Wednesday, December 8, 2021

The 15th nominee for the “Worst Employer of 2021” is … the (Not) Better Boss

A little over a week ago — a digital mortgage lender that recently called a $7.7 billion Unicorn — received a $750 million cash infusion from investors. Two days ago its CEO, Vishal Garg, gathered 909 of the company's employees (nine percent of its total workforce) via Zoom and let them know that their services were no longer needed.

I come to you with not great news. The market has changed, as you know, and we have to move with it in order to survive. … This isn’t news you’re gonna wanna hear, but ultimately it was my decision and I wanted you to hear it from me. It's been a really, really challenging decision to make. The last time I did this, I cried. This time, I hope to be stronger. … If you’re on this call, you are part of the unlucky group that is being laid off. You're employment here is terminated effective immediately. … We're providing four weeks of severance … and three months of total benefits.

Video of the mass layoff announcement quickly made the rounds on YouTubeTikTokTwitterFacebook, and pretty much everywhere else. 

I have zero issues with an employer reacting to a changing market or making decisions necessary for the company's financial stability or survival (justifications Garg provided on the Zoom call). Employees are at-will. They are not owed anything, the least of which is a job.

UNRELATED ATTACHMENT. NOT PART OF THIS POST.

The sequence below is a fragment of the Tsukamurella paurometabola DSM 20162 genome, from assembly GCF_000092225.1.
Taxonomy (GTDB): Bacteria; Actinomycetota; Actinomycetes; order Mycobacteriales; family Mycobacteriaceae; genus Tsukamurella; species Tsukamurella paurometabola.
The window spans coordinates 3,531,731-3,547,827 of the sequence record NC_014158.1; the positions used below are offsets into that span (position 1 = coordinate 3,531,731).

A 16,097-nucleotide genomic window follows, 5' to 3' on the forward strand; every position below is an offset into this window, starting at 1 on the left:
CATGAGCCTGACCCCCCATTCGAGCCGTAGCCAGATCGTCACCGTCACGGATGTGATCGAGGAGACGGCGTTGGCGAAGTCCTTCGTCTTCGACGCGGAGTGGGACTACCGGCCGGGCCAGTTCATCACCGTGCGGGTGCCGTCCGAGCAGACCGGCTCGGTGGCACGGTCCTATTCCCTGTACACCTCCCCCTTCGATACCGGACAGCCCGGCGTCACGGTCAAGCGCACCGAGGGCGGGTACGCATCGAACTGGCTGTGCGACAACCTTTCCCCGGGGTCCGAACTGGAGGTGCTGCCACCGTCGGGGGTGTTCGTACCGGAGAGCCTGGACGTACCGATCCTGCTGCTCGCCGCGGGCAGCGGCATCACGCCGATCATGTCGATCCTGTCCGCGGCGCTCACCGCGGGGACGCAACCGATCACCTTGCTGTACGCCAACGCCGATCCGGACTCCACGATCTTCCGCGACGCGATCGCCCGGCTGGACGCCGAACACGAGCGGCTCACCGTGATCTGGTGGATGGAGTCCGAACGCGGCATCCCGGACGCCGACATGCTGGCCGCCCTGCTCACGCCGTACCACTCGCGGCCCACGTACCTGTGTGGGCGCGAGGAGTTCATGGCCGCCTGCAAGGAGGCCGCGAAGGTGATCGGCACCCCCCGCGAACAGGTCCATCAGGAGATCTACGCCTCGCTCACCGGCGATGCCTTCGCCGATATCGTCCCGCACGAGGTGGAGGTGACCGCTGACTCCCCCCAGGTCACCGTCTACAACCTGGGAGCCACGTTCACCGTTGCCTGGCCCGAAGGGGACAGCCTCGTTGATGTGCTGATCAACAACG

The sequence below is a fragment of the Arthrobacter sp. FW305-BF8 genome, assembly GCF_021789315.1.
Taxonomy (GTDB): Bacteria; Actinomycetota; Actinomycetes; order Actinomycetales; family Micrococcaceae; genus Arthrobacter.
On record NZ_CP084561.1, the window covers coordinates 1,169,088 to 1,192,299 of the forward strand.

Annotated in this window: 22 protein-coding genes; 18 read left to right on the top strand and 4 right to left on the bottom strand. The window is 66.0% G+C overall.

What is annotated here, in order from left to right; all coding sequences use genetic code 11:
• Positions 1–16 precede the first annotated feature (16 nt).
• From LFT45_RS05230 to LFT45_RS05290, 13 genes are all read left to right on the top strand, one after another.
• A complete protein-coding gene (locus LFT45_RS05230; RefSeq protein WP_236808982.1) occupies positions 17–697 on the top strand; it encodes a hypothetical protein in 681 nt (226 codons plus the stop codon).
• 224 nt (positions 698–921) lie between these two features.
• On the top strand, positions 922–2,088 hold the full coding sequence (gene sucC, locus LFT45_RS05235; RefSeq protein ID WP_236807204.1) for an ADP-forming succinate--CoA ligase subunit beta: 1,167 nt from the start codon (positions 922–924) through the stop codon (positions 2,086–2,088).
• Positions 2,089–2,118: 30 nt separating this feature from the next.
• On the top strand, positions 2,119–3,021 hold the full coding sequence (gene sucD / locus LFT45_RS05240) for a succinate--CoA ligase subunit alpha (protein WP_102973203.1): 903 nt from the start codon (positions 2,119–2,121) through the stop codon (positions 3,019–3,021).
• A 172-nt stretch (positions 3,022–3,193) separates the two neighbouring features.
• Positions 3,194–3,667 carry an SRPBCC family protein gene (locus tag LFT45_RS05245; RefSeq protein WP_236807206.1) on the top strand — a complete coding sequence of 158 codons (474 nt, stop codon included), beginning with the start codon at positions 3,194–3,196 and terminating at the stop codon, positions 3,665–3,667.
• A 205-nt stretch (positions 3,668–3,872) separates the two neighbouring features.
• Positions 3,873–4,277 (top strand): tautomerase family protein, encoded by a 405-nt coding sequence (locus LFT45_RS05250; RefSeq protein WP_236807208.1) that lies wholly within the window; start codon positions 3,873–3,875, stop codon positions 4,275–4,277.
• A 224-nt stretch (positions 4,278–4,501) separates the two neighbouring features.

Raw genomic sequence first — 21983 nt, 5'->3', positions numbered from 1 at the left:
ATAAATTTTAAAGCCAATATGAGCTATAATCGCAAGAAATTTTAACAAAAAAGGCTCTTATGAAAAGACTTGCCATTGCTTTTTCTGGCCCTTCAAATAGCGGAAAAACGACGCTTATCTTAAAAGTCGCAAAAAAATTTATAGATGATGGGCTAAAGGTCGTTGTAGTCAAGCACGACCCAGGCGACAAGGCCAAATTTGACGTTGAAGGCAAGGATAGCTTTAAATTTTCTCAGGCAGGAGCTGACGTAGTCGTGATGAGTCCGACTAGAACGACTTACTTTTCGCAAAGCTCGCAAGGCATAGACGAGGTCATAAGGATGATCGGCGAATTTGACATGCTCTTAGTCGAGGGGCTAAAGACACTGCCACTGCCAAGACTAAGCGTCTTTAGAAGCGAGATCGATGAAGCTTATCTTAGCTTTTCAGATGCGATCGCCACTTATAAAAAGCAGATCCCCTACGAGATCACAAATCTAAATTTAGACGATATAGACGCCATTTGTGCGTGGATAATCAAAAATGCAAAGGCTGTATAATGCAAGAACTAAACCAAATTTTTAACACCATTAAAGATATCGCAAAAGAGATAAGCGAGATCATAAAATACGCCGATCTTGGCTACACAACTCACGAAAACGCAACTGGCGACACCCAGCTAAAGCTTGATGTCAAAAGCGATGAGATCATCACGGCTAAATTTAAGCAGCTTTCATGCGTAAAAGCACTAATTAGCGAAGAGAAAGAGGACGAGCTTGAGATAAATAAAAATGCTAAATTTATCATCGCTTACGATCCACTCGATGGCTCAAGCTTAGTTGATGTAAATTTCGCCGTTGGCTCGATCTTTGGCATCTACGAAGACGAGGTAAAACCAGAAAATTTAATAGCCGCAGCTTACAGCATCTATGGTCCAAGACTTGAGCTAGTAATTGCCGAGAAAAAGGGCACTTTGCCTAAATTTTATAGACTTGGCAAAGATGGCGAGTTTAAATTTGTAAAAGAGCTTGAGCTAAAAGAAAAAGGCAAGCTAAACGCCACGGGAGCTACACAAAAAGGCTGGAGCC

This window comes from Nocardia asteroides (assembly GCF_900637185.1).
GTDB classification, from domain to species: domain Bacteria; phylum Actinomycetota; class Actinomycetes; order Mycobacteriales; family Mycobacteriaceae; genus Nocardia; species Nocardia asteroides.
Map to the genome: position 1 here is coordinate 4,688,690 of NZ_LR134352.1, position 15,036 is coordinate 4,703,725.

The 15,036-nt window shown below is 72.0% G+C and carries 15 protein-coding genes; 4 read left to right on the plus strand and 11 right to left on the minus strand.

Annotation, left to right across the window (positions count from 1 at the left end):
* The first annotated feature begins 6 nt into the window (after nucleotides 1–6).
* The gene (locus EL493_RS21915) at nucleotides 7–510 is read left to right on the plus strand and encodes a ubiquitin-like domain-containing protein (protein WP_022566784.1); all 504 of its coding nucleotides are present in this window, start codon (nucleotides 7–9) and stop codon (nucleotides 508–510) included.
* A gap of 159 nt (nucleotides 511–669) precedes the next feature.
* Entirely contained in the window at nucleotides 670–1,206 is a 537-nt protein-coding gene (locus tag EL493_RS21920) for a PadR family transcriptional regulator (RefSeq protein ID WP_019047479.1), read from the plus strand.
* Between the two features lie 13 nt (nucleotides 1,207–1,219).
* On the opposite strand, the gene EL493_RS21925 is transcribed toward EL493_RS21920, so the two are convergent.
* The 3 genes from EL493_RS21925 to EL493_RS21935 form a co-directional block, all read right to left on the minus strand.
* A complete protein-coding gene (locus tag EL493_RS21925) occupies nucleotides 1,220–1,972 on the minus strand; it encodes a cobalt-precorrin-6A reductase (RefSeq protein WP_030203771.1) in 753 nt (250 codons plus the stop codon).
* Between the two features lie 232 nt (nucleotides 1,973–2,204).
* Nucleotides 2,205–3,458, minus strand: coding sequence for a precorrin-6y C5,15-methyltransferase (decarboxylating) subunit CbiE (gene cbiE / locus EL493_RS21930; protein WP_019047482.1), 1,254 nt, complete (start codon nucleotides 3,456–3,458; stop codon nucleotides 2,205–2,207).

There is, however, a right way and a wrong way to communicate the decision, and this ain't it. When an employer makes the decision to take away a job from someone, and worse yet a few weeks before Christmas (hello, Ebenezer Scrooge), it at least owes the employee a face-to-face conversation. I understand that times are different, and lots of meetings are still being conducted by Zoom. But to communicate a group layoff via a mass Zoom call with zero prior notice to the hundreds of impacted employees? That will earn you a spot on my Worst Employer list.

And with that, this year's Worst Employer list draws to a close. I'll be spending the next few days reviewing the 15 nominees to pare them down to a more manageable number for voting. Polls will open on Monday and will remain open all next week, with this year's winner (or loser, depending on how you look at it) announced the week after.